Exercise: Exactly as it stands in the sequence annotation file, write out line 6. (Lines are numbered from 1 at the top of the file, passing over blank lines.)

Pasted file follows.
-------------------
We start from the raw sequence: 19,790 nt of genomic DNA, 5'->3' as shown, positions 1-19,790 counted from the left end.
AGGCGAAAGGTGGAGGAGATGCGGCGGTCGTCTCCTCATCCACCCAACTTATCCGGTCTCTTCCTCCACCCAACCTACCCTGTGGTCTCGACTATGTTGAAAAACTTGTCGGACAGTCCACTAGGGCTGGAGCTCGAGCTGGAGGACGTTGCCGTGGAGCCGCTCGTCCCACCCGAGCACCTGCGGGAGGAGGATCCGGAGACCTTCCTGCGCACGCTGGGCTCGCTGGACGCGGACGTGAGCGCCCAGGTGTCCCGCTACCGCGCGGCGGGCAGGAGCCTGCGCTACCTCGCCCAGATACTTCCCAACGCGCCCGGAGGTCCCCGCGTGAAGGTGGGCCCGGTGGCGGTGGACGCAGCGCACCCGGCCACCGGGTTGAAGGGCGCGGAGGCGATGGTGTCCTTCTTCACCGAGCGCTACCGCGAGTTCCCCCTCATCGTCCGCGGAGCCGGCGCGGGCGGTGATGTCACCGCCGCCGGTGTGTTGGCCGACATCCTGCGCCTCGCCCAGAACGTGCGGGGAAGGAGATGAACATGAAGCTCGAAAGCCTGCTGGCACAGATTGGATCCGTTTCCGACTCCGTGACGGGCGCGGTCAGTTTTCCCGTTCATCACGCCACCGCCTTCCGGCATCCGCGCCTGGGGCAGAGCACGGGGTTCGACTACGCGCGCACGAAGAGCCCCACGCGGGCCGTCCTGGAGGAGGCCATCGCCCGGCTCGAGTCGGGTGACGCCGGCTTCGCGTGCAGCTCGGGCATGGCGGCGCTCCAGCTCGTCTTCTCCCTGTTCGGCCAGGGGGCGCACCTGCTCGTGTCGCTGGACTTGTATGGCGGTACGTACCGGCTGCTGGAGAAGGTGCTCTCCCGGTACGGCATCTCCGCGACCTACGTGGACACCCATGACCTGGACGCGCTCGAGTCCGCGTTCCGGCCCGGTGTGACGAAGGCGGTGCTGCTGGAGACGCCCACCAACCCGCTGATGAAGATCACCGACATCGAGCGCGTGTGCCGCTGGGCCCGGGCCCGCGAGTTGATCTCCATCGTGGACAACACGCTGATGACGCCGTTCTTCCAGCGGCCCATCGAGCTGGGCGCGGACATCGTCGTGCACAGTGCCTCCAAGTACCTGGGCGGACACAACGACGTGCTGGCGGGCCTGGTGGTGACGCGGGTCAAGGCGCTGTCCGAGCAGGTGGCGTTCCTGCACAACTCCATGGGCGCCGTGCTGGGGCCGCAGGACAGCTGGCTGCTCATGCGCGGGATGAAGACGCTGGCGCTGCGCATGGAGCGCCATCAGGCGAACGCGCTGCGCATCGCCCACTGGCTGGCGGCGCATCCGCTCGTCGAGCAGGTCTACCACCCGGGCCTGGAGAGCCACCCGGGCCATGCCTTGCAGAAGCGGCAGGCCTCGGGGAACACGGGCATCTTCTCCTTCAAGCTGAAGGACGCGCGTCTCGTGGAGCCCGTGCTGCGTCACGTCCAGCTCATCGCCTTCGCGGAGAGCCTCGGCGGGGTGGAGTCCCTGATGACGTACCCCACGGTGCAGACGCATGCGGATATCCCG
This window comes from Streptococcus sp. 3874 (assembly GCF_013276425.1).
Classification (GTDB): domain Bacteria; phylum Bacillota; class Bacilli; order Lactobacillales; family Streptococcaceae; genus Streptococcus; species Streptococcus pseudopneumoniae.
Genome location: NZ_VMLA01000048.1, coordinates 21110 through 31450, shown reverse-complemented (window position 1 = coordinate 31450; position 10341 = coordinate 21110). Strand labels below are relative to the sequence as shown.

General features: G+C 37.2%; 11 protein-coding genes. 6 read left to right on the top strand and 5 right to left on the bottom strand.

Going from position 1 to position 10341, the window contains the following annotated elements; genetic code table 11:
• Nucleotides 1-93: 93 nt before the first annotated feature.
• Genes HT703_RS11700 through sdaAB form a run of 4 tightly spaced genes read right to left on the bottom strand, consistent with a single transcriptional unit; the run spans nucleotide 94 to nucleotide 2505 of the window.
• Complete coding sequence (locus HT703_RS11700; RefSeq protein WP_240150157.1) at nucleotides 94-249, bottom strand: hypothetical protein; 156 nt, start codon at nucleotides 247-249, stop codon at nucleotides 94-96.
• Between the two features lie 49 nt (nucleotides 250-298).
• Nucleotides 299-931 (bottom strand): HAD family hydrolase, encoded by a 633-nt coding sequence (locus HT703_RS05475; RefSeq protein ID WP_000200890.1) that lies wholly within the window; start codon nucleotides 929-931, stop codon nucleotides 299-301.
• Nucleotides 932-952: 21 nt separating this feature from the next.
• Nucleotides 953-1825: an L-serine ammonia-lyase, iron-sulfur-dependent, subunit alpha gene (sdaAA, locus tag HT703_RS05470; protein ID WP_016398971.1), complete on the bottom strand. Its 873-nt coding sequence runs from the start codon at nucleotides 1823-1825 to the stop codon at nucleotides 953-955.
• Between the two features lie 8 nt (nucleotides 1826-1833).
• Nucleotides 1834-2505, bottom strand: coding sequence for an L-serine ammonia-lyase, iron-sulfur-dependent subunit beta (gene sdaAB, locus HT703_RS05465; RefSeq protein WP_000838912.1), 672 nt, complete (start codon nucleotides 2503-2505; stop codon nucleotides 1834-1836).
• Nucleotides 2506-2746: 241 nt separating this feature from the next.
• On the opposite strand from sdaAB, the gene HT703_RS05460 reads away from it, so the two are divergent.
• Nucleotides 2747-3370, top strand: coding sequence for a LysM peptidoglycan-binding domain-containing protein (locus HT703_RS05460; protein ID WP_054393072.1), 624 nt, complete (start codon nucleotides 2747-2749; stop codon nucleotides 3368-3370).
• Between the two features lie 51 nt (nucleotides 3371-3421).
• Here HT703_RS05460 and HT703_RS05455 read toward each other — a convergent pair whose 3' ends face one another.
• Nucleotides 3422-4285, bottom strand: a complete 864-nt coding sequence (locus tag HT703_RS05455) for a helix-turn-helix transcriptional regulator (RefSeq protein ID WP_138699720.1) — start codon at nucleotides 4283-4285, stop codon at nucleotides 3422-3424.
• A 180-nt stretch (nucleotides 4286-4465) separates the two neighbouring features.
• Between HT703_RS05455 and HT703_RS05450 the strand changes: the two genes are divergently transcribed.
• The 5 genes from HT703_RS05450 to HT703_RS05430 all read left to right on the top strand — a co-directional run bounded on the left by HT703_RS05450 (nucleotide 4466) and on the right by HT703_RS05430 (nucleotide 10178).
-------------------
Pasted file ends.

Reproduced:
General features: G+C 37.2%; 11 protein-coding genes. 6 read left to right on the top strand and 5 right to left on the bottom strand.